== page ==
Issues

China Releases Liu Xia from House Arrest, Allows Her to Leave Country

Xia is widow of Nobel Prize winner Liu Xiaobo

Liu Xia arrives at the Helsinki International Airport July 10, 2018 / Getty Images

The Chinese government has released Liu Xia, the widow of world-renowned poet and political prisoner Liu Xiaobo, from house arrest after renewed international pressure from human rights activists.

She departed Beijing overnight and is traveling to Berlin, according to her attorney, Jared Genser, who credited President Trump, German Chancellor Angela Merkel, "and so many others in the international community who helped make today possible."

Liu Xia is the widow of the late Chinese Nobel Peace Prize Laureate Liu Xiaobo, China's most prominent political prisoner. Liu Xiaobo was a writer and a poet imprisoned for advocating for broad political reforms and greater human rights in China.

He was first imprisoned in connection with the violently quashed 1989 Tiananmen Square pro-democracy protests and won the Nobel Peace Prize in 2010 for his writings during his final 11-year-sentence.

He died last summer of late-term liver cancer after the Chinese government repeatedly denied his request to receive medical treatment abroad.

After his death, human rights activists, as well as several U.S. lawmakers, expressed deep concern for Liu Xia's fate and livelihood and called on the Chinese government to release her from house arrest, which she had been confined and isolated for eight years.

"Liu Xia was never a political person, and yet, for almost eight years enormous misery was heaped upon her by Chinese authorities for the crime of merely having married her husband," Genser said in a statement Tuesday.

Genser also urged the Chinese government to free Liu Xia's brother, Liu Hui, who remains in China.

"While Liu Xia is free, our work is not complete," he said. "Until [her brother] is able to leave China to be reunited with his sister, Liu Xia will remain a hostage of the Chinese government."

Sen. Ted Cruz, (R., Texas), who has advocated for the release of Liu Xia and her late husband, hailed her release, saying it was long overdue.

"Liu Xia is finally free and today the world celebrates her enjoyment of the liberties that were rightfully hers all along," he said.

"The lesson of Liu Xia and her courageous husband, the late Nobel Peace Prize winner Liu Xiaobo, who was murdered by the Communist Chinese regime, is simple yet powerful: darkness fears light and mendacity fears truth, so tyrants cannot tolerate either," he continued.

He pledged to continue "to shine a light on the Communist regime's abuses" and urged Chinese President Xi Jinping to release the thousands of political prisoners who remain jailed or cannot leave China, including Liu Xia's brother Liu Hui.

Cruz previously authored a resolution honoring the life and work of Liu Xiaobo and in July of last year, as well as the fall of 2015, delivered speeches calling attention to Liu's plight. He also has introduced a bill to rename the street in front of the Chinese embassy in Washington "Liu Xiaobo Plaza."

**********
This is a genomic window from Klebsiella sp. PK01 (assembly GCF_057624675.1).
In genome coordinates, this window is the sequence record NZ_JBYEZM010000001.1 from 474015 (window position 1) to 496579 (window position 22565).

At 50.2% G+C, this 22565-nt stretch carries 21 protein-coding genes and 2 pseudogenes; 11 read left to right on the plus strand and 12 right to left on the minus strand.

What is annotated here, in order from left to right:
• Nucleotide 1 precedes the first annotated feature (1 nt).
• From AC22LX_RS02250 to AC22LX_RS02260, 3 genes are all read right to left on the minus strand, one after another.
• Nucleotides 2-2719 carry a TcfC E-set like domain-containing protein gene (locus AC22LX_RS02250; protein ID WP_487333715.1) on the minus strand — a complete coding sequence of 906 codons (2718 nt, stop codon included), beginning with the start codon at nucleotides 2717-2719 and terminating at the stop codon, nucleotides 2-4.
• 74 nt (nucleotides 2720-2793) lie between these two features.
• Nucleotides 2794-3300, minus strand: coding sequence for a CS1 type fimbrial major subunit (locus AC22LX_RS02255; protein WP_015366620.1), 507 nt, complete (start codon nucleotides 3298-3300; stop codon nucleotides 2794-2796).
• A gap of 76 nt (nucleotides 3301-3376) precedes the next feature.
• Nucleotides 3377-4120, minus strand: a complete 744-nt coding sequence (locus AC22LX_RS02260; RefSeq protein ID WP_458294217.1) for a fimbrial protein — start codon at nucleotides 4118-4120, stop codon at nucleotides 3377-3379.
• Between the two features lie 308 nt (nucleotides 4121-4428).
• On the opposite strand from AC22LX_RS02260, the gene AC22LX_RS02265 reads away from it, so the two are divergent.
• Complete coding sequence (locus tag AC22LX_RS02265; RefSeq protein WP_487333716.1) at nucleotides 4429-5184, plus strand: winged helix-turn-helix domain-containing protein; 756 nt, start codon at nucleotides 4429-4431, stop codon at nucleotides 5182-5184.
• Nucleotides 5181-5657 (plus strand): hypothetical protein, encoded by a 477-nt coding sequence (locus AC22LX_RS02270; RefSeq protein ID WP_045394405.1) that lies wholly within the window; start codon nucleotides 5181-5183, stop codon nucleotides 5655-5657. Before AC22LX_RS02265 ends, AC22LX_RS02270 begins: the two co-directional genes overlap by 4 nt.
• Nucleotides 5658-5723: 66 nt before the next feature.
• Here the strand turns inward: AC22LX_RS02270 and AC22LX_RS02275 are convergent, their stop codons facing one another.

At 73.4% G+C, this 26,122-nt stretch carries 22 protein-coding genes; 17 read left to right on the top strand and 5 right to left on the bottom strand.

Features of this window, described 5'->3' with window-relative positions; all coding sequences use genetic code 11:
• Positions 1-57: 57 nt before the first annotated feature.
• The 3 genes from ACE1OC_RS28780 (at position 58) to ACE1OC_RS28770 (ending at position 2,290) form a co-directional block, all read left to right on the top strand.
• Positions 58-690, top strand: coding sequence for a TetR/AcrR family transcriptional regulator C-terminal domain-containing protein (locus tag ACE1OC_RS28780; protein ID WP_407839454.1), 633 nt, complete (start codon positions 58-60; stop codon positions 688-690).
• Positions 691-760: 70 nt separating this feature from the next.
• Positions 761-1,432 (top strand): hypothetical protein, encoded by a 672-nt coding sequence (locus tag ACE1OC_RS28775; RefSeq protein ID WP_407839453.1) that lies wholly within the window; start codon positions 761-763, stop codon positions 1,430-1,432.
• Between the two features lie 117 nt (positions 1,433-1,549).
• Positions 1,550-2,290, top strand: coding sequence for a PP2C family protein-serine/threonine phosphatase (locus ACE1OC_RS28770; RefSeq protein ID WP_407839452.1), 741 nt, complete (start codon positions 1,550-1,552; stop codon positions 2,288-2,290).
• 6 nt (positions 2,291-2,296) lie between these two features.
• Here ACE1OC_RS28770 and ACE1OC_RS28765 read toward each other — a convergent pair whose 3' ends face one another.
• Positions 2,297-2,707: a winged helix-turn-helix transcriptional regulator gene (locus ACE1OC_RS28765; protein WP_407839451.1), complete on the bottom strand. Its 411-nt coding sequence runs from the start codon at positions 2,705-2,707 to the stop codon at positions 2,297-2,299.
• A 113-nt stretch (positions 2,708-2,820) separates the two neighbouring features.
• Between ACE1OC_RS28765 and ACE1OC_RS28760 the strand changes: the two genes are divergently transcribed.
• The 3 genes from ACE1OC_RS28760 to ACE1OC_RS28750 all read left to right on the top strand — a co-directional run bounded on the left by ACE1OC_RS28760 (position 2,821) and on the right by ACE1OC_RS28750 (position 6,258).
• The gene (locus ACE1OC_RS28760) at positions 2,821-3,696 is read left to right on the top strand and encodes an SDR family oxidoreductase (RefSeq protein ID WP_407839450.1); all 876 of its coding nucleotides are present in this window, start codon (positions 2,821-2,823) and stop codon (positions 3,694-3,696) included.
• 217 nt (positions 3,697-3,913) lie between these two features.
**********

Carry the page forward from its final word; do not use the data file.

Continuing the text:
U.S. and German officials have pushed hard for Liu Xia's release, with Trump and Merkel separately raising the issue privately several times to the Chinese president, according to knowledgeable sources.

Several well-known human rights activists and international humanitarian organizations have condemned the Chinese government's treatment of Liu Xia.

Most recently, on July 4, 2018, several United Nations human rights experts published a statement reiterating their call for the Chinese government to immediately release her, saying they were deeply concerned about her mental health.

"We are disturbed by reports of the deteriorating health of Liu Xia. She is reportedly physically restricted at an unknown location and suffers from severe psychological distress," the experts said, referring to several recent audio recordings that were released in May in which she pleads for help.

"We understand her condition has been aggravated by the restrictions placed on her movements, and contact with outsiders, for over seven years, while she has not been accused of any criminal activity, nor charged with any criminal offence."

Those who signed the statement included: Bernard Duhaime, chair-rapporteur of the U.N. Working Group on Enforced or Involuntary Disappearances; Seong-Phil Hong, chair-rapporteur of the U.N. Working Group on Arbitrary Detention; and Michel Forst, the special rapporteur on the situation of human rights defenders. The statement was also endorsed by David Kaye, special rapporteur on the promotion and protection of freedom of opinion and expression.

The special rapporteurs and working groups are part of what is known as the Special Procedures of the U.N. Human Rights Council. Special Procedures, the largest body of independent experts in the U.N. human rights system, is the general name of the independent fact-finding and monitoring mechanisms of the Human Rights Council, which address either specific country situations or thematic issues in all parts of the world.

Last summer before Liu Xiaobo's death, 154 Nobel Laureates signed a letter sent to the Chinese President Xi Jinping calling for the release of Liu Xia and her husband. On Aug. 2, the U.N. Working Group on Enforced and Involuntary Disappearances filed a complaint denouncing the multiple violations of international law in her case.